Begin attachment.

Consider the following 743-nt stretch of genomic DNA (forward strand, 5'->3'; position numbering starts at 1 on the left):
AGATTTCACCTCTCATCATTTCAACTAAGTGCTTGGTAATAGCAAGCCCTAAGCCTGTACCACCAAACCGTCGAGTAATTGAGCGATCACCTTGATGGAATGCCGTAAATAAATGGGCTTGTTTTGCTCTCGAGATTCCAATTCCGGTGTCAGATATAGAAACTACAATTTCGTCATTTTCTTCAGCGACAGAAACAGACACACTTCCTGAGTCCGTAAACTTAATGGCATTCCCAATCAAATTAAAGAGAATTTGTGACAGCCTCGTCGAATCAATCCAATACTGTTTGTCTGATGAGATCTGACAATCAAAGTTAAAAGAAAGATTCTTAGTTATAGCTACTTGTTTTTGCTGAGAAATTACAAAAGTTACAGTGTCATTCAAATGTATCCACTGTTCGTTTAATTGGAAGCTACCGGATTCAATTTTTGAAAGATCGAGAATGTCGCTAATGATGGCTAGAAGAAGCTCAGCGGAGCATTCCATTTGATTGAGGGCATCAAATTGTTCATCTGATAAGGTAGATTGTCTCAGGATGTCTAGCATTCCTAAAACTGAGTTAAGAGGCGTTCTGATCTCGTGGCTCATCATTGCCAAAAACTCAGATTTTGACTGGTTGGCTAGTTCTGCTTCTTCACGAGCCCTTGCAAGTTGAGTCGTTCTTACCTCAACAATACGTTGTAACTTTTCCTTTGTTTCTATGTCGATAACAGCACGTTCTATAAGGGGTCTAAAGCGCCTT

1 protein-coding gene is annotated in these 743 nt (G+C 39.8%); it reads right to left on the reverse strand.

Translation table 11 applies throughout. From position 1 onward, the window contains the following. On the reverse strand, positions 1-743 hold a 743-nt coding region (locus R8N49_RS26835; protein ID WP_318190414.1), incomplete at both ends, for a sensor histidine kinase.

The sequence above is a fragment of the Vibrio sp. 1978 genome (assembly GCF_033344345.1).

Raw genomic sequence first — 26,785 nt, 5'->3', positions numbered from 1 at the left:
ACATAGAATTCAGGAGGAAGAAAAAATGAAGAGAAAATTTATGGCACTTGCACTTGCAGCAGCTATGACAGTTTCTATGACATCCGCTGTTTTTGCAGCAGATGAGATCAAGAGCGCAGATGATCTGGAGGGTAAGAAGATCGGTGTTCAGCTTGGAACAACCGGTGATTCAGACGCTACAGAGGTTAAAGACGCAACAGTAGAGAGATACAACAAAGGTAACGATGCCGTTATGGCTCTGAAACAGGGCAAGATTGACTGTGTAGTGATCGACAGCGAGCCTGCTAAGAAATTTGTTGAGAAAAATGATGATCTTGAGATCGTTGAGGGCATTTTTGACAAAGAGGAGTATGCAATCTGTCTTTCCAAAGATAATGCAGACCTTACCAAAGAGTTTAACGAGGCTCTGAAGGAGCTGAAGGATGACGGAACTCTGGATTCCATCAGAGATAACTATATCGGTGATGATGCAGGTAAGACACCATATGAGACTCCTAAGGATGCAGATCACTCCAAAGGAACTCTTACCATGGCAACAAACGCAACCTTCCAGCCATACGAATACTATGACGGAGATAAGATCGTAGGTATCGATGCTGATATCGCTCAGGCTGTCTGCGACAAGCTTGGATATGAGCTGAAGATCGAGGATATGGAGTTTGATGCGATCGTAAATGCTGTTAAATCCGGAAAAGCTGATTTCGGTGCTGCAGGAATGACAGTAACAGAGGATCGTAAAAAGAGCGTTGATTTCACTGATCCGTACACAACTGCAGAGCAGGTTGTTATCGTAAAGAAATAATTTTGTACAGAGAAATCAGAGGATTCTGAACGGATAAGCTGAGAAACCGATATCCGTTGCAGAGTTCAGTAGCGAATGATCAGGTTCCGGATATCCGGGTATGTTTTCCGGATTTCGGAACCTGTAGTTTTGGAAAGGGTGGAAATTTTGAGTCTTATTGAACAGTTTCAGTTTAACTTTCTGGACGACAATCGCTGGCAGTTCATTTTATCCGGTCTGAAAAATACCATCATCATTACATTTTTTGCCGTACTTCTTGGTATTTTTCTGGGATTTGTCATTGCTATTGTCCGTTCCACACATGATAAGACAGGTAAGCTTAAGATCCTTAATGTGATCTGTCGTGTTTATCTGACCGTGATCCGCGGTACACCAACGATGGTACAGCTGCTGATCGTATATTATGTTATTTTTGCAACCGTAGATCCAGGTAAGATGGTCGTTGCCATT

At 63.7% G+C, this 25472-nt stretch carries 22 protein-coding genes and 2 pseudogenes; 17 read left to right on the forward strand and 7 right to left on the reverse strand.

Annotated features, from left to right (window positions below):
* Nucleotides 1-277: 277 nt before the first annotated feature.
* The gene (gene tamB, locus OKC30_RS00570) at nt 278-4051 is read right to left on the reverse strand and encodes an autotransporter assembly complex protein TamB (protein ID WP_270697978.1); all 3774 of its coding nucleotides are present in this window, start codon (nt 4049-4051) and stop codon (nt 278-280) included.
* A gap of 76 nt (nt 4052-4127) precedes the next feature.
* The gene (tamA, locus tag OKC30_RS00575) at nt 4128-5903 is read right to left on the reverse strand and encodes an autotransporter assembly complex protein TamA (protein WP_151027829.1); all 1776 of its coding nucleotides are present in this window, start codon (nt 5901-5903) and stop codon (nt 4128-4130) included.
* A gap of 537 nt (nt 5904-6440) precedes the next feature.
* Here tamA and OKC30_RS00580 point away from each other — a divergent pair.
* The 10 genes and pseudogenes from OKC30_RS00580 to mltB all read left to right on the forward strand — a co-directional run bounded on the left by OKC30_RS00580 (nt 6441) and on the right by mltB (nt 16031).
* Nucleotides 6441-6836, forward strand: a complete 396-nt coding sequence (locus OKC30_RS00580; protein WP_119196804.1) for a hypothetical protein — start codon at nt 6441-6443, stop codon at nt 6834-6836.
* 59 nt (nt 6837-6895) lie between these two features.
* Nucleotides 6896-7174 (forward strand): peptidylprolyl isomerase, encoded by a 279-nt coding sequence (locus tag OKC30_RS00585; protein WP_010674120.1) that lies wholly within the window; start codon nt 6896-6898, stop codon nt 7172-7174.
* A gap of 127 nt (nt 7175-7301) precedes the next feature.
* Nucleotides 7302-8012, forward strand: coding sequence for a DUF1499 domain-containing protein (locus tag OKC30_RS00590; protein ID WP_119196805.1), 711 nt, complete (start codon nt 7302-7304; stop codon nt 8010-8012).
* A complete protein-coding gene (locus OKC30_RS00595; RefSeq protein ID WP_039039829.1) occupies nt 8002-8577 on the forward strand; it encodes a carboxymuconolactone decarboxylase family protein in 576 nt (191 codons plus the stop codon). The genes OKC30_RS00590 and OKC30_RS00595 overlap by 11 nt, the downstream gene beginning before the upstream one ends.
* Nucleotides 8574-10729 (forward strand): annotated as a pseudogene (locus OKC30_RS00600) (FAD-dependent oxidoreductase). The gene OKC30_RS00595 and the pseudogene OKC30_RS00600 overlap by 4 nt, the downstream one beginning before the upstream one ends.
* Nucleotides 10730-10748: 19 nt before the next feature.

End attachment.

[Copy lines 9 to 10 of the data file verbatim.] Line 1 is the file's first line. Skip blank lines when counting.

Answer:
Annotated features, from left to right (window positions below):
* Nucleotides 1-277: 277 nt before the first annotated feature.